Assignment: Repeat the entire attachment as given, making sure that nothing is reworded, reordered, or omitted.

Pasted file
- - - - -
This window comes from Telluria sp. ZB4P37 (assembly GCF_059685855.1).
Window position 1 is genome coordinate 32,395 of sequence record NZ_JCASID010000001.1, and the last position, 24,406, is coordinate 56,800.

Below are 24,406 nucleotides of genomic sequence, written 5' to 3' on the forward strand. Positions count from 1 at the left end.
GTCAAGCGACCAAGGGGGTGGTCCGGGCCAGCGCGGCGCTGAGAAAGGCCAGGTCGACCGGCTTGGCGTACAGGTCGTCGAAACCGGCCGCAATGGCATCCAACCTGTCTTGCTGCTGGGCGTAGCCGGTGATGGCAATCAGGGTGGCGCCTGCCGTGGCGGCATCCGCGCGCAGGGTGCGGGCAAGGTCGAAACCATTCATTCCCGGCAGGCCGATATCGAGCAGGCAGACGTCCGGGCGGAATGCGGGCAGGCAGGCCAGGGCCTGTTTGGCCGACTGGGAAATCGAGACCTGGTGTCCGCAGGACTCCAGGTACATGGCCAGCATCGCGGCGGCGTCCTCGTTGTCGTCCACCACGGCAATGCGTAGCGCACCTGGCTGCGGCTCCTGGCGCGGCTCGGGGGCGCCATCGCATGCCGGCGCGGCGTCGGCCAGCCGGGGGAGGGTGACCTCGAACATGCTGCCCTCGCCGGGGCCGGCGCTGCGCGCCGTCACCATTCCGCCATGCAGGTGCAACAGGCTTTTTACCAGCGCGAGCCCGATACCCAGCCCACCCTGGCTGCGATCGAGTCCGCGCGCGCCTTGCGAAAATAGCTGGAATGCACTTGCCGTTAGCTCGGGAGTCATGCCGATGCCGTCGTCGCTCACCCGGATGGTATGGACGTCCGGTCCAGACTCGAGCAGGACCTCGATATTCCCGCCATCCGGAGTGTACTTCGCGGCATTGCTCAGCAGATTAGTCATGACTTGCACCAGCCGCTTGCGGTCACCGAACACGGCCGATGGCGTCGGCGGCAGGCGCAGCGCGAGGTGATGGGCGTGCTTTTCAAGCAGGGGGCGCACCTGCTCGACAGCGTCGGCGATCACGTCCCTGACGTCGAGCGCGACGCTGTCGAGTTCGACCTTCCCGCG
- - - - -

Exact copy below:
This window comes from Telluria sp. ZB4P37 (assembly GCF_059685855.1).
Window position 1 is genome coordinate 32,395 of sequence record NZ_JCASID010000001.1, and the last position, 24,406, is coordinate 56,800.

Below are 24,406 nucleotides of genomic sequence, written 5' to 3' on the forward strand. Positions count from 1 at the left end.
GTCAAGCGACCAAGGGGGTGGTCCGGGCCAGCGCGGCGCTGAGAAAGGCCAGGTCGACCGGCTTGGCGTACAGGTCGTCGAAACCGGCCGCAATGGCATCCAACCTGTCTTGCTGCTGGGCGTAGCCGGTGATGGCAATCAGGGTGGCGCCTGCCGTGGCGGCATCCGCGCGCAGGGTGCGGGCAAGGTCGAAACCATTCATTCCCGGCAGGCCGATATCGAGCAGGCAGACGTCCGGGCGGAATGCGGGCAGGCAGGCCAGGGCCTGTTTGGCCGACTGGGAAATCGAGACCTGGTGTCCGCAGGACTCCAGGTACATGGCCAGCATCGCGGCGGCGTCCTCGTTGTCGTCCACCACGGCAATGCGTAGCGCACCTGGCTGCGGCTCCTGGCGCGGCTCGGGGGCGCCATCGCATGCCGGCGCGGCGTCGGCCAGCCGGGGGAGGGTGACCTCGAACATGCTGCCCTCGCCGGGGCCGGCGCTGCGCGCCGTCACCATTCCGCCATGCAGGTGCAACAGGCTTTTTACCAGCGCGAGCCCGATACCCAGCCCACCCTGGCTGCGATCGAGTCCGCGCGCGCCTTGCGAAAATAGCTGGAATGCACTTGCCGTTAGCTCGGGAGTCATGCCGATGCCGTCGTCGCTCACCCGGATGGTATGGACGTCCGGTCCAGACTCGAGCAGGACCTCGATATTCCCGCCATCCGGAGTGTACTTCGCGGCATTGCTCAGCAGATTAGTCATGACTTGCACCAGCCGCTTGCGGTCACCGAACACGGCCGATGGCGTCGGCGGCAGGCGCAGCGCGAGGTGATGGGCGTGCTTTTCAAGCAGGGGGCGCACCTGCTCGACAGCGTCGGCGATCACGTCCCTGACGTCGAGCGCGACGCTGTCGAGTTCGACCTTCCCGCG